As a little girl, I thought that my kids would follow in my exact footsteps of playing sports all year long at the local playground. I wanted them to play every sport available and love every second of it. Little did I know they would have their own thoughts, wants and skills; they would not be carbon copies of me.
From a young age, my strong-willed, resilient son, Finn, loved music. I knew that at some point music would make his life better, but I had no idea what was in store for my sweet son.
His primary school had a wonderful music teacher that piqued his interest about playing in a band. She opened her students’ eyes regarding music and the endless possibilities it includes. The parents love her so much for it. Ms. S as the children lovingly call her encourages anyone and everyone to participate in the band. If three children want to play guitar, she makes a place for them and teaches them the basics of playing together. This early experience showed Finn that playing a guitar can lead to countless possibilities including the feeling of belonging to his school. Playing guitar in the band helped him with his confidence, his ability to play together with his bandmates to a conductor of one and to have a significant role at school that was not sports related.
As Finn transitioned from primary school to middle school, he discovered that he was now the small fish in a big pond. His first year, he struggled to find his place at school, to find his tribe. He has never been a child to have a best friend. His friends are neighborhood kids and children of my friends. These friends are great but did not help him while he was at school. The next year, sixth grade, he signed up to take band as an elective, but guitar was not an option, so he had to pick another instrument. Thankfully, his aunt and uncle had a trumpet that he could borrow to get him started. He picked up that trumpet and blew us away. He was asked to be part of the Honor Band and at the end of the school year was asked to be a member of the Holy Cross Tiger Marching Band, one of three sixth graders invited. Finn was elated and I had a feeling that this band would be his “place” and would contain his TRIBE. Band Camp was not held until the following summer. Understandably, he was still a little unsure. Would he fit in? Would he like it? Would it be hard? It was all these things, but it was also so much more. He felt the belonging, he loves performing and most of all he found happiness at school.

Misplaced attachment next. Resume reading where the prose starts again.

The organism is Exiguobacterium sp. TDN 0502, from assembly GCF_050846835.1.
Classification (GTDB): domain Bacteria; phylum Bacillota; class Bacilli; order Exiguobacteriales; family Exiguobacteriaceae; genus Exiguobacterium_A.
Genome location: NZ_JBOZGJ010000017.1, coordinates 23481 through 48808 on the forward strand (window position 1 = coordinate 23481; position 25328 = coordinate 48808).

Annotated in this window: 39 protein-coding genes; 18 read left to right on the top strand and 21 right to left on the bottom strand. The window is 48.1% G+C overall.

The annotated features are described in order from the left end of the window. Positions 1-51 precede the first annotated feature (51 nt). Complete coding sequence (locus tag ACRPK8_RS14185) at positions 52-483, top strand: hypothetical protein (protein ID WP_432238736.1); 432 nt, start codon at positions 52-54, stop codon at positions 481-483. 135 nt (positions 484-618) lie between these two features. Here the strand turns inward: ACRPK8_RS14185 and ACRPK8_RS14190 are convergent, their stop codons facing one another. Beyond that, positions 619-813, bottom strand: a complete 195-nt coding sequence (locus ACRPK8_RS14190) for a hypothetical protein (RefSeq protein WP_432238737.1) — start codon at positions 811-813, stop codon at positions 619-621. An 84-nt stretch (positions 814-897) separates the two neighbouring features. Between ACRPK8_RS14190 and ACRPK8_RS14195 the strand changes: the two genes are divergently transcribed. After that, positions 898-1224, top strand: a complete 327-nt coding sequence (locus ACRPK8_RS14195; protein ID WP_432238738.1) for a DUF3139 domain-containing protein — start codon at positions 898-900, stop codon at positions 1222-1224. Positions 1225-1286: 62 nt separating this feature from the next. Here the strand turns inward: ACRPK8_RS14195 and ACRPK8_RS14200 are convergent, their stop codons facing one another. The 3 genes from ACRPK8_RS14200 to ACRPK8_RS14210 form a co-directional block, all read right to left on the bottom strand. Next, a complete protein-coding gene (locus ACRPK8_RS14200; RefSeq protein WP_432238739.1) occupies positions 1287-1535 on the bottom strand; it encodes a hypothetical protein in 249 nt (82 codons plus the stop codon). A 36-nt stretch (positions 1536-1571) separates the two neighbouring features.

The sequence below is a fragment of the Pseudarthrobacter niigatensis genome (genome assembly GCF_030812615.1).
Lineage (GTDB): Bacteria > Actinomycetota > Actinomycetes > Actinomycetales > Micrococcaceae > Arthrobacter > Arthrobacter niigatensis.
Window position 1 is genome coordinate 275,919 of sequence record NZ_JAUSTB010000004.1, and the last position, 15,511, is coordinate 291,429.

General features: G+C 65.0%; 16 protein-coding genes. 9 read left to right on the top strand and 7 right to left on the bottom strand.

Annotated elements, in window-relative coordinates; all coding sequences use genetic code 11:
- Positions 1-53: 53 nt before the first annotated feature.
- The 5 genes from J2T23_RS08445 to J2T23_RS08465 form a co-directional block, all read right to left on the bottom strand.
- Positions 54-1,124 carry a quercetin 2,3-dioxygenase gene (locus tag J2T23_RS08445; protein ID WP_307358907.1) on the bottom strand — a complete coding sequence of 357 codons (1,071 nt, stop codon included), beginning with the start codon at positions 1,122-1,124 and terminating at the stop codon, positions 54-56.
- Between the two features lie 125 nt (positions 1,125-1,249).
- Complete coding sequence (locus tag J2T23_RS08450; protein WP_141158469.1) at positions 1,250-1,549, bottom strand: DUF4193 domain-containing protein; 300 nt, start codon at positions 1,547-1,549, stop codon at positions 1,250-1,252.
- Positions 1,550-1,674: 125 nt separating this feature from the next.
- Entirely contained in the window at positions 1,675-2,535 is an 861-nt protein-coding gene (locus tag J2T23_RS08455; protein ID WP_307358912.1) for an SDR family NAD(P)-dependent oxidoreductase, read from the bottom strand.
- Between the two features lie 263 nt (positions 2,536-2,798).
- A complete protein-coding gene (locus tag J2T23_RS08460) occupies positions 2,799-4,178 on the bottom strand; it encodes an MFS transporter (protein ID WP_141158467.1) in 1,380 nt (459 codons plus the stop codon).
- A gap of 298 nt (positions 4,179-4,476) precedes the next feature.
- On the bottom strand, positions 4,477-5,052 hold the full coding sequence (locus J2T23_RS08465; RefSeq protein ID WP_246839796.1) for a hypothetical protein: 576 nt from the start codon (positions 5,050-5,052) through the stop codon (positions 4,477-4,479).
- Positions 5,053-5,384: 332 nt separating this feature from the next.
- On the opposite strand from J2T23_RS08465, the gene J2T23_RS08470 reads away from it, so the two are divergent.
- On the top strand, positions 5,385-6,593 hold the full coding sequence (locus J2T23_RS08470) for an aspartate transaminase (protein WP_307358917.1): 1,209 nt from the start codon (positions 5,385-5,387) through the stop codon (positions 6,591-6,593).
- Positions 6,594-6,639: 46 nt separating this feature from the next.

Last weekend was confirmation that he was meant to be in the marching band. During a Friday night game, the drumline started, and the rest of the band began to take their places in the bleachers. As Finn entered the bleachers, he was carrying a big, decorated mall instead of his trumpet. I began mouthing to him, “Where’s your trumpet? Put that thing down!” I had no idea what it was, but I would find out after the game.
While waiting for him to exit the stadium the other students called his name. My parents, my husband and I were unsure of what was going on. They called him to the front of the line to lead the band to the buses. Still uncertain about what was transpiring, I took some pictures and followed the band with a genuine sense of anticipation. Lucky for us, Finn seemed to take forever to get his belongings together that night, which gave one of his band directors the opportunity to come over and tell me what the decorated mall meant. The Band Director proceeded to tell us that Finn was nominated by his fellow bandsmen as “Bandsman of the Week.” The “Bandsman of the Week” is a special honor and the recipient gets to carry the decorated mall into the game. Beaming with pride I responded, “Really, I am so happy for him.” Inside I was a whirlwind of emotions both crying and jumping for joy all at the same time.
You see, his fellow bandsmen have no idea how much that nomination meant to me. It was twelve years of having the non-follower child, having the child that stands up for everyone, having the child that does not let anyone get anything over on him, having the child that would not take no or yes for an answer. It was vindication of all the hard work that we put in to make him a good well-rounded person. His personality and love of music shined through, and others could see the magic we have seen for years. For that night – and hopefully for the rest of his band career – he will feel like he is a meaningful part of something. I would in no way give up any of those qualities mentioned but it is nice that Finn found his tribe and is part of a brotherhood.
If your child is like mine or is completely different, give him or her a chance to try an instrument, it may just change a part of their lives and yours.
Kathy Magri, Author
Kathy is a Metairie native who now lives in River Ridge with her husband Mike, her two children, Finn, and Nina, and her 3 pups and a cat, Rex, Beau, Hans & Toula. You can find her double dating with friends Friday or Saturday nights at her favorite spot, Rock n Sake and brunching with girlfriends on Sundays. She makes sure that although her children are her world, her world does not revolve around them. An avid traveler, you can find her in her parents’ homeland, Belize, spending time with family, snorkeling with sharks, riding golf carts around town, and eating the best food in the world.
This content was originally published here.